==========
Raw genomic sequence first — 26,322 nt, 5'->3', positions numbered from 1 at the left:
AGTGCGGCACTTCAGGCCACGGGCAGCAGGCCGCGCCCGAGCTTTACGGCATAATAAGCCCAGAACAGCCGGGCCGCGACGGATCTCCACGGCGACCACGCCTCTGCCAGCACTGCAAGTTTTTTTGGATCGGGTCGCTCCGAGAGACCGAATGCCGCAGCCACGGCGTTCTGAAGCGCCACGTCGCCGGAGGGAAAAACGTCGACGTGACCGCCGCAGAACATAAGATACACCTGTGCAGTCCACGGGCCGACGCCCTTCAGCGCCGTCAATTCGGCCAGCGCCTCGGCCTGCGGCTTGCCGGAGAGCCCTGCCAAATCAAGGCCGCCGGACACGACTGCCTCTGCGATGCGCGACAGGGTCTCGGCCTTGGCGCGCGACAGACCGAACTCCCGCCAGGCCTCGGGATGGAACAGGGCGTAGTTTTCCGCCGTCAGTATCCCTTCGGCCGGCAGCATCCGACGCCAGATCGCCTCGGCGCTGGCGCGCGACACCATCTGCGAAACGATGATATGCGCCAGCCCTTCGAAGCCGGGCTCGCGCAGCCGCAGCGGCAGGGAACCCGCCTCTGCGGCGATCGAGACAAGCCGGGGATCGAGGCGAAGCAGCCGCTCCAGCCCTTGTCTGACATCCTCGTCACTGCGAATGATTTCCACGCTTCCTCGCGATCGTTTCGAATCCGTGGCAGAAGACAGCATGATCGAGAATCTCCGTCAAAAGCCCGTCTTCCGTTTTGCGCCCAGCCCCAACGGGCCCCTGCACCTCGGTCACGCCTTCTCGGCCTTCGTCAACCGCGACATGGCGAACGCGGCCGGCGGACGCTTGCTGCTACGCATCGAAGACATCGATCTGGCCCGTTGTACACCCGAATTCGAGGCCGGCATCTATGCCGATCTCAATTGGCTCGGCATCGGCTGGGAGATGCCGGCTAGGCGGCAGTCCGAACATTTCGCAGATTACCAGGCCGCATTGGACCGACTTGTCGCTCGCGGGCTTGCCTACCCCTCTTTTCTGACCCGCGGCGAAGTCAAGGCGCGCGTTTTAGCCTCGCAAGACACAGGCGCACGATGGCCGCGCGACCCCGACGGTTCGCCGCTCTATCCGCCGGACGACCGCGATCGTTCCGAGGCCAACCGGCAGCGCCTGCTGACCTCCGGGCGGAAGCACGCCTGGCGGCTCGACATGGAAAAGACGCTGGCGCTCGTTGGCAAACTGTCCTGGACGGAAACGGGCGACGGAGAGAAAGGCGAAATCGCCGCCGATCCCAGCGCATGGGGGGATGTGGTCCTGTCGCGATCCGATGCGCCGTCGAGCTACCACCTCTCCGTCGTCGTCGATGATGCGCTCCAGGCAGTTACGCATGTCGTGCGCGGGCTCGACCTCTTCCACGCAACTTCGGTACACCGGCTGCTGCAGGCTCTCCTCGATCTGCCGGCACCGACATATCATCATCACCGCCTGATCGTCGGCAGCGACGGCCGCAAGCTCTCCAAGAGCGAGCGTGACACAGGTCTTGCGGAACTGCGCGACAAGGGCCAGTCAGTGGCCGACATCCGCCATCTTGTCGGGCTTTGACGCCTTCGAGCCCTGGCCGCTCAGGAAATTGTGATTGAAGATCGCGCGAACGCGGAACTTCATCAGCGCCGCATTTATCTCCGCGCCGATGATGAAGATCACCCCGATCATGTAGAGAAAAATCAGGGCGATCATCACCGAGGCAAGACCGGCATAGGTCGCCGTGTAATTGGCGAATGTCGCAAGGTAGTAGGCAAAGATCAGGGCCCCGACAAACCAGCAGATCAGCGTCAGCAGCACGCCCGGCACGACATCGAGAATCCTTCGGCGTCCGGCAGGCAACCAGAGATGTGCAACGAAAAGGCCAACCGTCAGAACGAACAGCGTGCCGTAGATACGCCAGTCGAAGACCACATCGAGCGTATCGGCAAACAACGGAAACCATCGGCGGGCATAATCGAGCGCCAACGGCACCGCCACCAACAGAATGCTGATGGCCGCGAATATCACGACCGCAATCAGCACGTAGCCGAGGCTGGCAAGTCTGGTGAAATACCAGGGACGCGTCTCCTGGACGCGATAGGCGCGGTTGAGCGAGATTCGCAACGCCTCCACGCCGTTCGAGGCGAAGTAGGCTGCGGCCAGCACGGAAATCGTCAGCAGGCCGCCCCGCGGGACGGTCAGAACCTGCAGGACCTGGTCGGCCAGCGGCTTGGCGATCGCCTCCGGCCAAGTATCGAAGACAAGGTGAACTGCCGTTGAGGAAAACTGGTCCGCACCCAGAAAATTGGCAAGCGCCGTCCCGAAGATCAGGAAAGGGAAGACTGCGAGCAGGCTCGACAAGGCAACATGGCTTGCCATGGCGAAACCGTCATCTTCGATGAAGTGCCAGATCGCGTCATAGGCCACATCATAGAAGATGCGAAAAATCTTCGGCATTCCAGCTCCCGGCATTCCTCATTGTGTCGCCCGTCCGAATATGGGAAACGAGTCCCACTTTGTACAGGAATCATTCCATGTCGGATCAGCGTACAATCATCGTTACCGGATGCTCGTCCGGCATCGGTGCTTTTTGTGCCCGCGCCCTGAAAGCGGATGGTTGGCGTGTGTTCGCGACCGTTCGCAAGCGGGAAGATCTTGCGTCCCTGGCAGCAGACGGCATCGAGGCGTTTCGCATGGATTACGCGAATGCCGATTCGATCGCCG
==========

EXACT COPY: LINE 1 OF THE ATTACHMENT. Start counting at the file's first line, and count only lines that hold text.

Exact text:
Raw genomic sequence first — 26,322 nt, 5'->3', positions numbered from 1 at the left: